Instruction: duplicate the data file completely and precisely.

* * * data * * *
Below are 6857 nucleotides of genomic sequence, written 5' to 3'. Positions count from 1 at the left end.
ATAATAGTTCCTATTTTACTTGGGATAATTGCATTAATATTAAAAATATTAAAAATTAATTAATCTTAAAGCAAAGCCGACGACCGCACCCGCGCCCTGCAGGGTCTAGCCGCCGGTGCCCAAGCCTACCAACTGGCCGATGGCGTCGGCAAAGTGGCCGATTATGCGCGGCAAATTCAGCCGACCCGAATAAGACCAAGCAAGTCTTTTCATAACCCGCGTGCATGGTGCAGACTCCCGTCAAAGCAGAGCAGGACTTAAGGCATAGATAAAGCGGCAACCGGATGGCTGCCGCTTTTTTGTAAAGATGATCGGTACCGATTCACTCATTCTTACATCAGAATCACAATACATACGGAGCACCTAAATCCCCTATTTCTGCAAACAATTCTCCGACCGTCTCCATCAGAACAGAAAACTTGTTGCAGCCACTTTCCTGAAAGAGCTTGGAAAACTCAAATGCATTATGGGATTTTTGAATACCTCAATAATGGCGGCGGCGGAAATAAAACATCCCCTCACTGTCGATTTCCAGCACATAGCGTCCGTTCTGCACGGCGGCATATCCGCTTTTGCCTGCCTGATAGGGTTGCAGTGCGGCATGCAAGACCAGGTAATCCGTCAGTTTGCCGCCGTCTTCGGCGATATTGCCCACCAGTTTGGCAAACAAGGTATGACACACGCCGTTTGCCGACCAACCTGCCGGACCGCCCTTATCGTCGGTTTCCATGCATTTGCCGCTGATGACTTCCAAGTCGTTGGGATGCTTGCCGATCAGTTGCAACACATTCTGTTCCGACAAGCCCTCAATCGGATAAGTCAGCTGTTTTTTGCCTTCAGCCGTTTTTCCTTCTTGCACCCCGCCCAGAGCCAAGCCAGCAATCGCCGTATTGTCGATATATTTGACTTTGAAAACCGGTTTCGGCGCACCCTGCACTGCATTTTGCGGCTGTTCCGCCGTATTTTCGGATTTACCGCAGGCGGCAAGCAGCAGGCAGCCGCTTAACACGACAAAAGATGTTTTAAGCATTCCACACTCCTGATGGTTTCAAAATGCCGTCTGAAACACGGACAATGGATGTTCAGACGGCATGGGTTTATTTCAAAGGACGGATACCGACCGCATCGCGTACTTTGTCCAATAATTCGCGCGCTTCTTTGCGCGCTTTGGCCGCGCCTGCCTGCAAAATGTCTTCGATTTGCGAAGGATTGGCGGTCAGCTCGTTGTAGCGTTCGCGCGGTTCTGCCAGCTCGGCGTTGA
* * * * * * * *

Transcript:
Below are 6857 nucleotides of genomic sequence, written 5' to 3'. Positions count from 1 at the left end.
ATAATAGTTCCTATTTTACTTGGGATAATTGCATTAATATTAAAAATATTAAAAATTAATTAATCTTAAAGCAAAGCCGACGACCGCACCCGCGCCCTGCAGGGTCTAGCCGCCGGTGCCCAAGCCTACCAACTGGCCGATGGCGTCGGCAAAGTGGCCGATTATGCGCGGCAAATTCAGCCGACCCGAATAAGACCAAGCAAGTCTTTTCATAACCCGCGTGCATGGTGCAGACTCCCGTCAAAGCAGAGCAGGACTTAAGGCATAGATAAAGCGGCAACCGGATGGCTGCCGCTTTTTTGTAAAGATGATCGGTACCGATTCACTCATTCTTACATCAGAATCACAATACATACGGAGCACCTAAATCCCCTATTTCTGCAAACAATTCTCCGACCGTCTCCATCAGAACAGAAAACTTGTTGCAGCCACTTTCCTGAAAGAGCTTGGAAAACTCAAATGCATTATGGGATTTTTGAATACCTCAATAATGGCGGCGGCGGAAATAAAACATCCCCTCACTGTCGATTTCCAGCACATAGCGTCCGTTCTGCACGGCGGCATATCCGCTTTTGCCTGCCTGATAGGGTTGCAGTGCGGCATGCAAGACCAGGTAATCCGTCAGTTTGCCGCCGTCTTCGGCGATATTGCCCACCAGTTTGGCAAACAAGGTATGACACACGCCGTTTGCCGACCAACCTGCCGGACCGCCCTTATCGTCGGTTTCCATGCATTTGCCGCTGATGACTTCCAAGTCGTTGGGATGCTTGCCGATCAGTTGCAACACATTCTGTTCCGACAAGCCCTCAATCGGATAAGTCAGCTGTTTTTTGCCTTCAGCCGTTTTTCCTTCTTGCACCCCGCCCAGAGCCAAGCCAGCAATCGCCGTATTGTCGATATATTTGACTTTGAAAACCGGTTTCGGCGCACCCTGCACTGCATTTTGCGGCTGTTCCGCCGTATTTTCGGATTTACCGCAGGCGGCAAGCAGCAGGCAGCCGCTTAACACGACAAAAGATGTTTTAAGCATTCCACACTCCTGATGGTTTCAAAATGCCGTCTGAAACACGGACAATGGATGTTCAGACGGCATGGGTTTATTTCAAAGGACGGATACCGACCGCATCGCGTACTTTGTCCAATAATTCGCGCGCTTCTTTGCGCGCTTTGGCCGCGCCTGCCTGCAAAATGTCTTCGATTTGCGAAGGATTGGCGGTCAGCTCGTTGTAGCGTTCGCGCGGTTCTGCCAGCTCGGCGTTGA